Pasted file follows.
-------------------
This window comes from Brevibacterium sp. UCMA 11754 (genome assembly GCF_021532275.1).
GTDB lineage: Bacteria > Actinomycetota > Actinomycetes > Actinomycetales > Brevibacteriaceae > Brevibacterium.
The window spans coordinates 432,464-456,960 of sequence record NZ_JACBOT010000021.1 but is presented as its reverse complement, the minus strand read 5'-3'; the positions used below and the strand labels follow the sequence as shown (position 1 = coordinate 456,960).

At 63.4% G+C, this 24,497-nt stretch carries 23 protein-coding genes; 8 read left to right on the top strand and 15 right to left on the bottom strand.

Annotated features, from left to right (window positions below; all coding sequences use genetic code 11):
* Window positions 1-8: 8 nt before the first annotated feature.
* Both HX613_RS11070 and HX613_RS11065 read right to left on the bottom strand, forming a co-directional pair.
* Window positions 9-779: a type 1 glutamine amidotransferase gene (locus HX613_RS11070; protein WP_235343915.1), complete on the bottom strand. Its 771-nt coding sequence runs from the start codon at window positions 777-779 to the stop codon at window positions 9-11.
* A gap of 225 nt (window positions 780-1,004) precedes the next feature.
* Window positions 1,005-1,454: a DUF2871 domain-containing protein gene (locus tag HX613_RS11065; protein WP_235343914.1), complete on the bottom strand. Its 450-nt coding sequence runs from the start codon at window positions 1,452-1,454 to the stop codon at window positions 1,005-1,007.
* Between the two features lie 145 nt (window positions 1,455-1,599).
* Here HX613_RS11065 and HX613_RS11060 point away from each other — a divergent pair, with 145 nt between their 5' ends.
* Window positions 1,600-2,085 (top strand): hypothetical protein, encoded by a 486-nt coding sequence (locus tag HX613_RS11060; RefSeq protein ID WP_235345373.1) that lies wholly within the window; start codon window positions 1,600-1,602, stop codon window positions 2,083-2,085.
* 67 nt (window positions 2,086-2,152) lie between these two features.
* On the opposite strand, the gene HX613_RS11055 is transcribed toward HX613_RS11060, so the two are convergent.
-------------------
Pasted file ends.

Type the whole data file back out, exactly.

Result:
This window comes from Brevibacterium sp. UCMA 11754 (genome assembly GCF_021532275.1).
GTDB lineage: Bacteria > Actinomycetota > Actinomycetes > Actinomycetales > Brevibacteriaceae > Brevibacterium.
The window spans coordinates 432,464-456,960 of sequence record NZ_JACBOT010000021.1 but is presented as its reverse complement, the minus strand read 5'-3'; the positions used below and the strand labels follow the sequence as shown (position 1 = coordinate 456,960).

At 63.4% G+C, this 24,497-nt stretch carries 23 protein-coding genes; 8 read left to right on the top strand and 15 right to left on the bottom strand.

Annotated features, from left to right (window positions below; all coding sequences use genetic code 11):
* Window positions 1-8: 8 nt before the first annotated feature.
* Both HX613_RS11070 and HX613_RS11065 read right to left on the bottom strand, forming a co-directional pair.
* Window positions 9-779: a type 1 glutamine amidotransferase gene (locus HX613_RS11070; protein WP_235343915.1), complete on the bottom strand. Its 771-nt coding sequence runs from the start codon at window positions 777-779 to the stop codon at window positions 9-11.
* A gap of 225 nt (window positions 780-1,004) precedes the next feature.
* Window positions 1,005-1,454: a DUF2871 domain-containing protein gene (locus tag HX613_RS11065; protein WP_235343914.1), complete on the bottom strand. Its 450-nt coding sequence runs from the start codon at window positions 1,452-1,454 to the stop codon at window positions 1,005-1,007.
* Between the two features lie 145 nt (window positions 1,455-1,599).
* Here HX613_RS11065 and HX613_RS11060 point away from each other — a divergent pair, with 145 nt between their 5' ends.
* Window positions 1,600-2,085 (top strand): hypothetical protein, encoded by a 486-nt coding sequence (locus tag HX613_RS11060; RefSeq protein ID WP_235345373.1) that lies wholly within the window; start codon window positions 1,600-1,602, stop codon window positions 2,083-2,085.
* 67 nt (window positions 2,086-2,152) lie between these two features.
* On the opposite strand, the gene HX613_RS11055 is transcribed toward HX613_RS11060, so the two are convergent.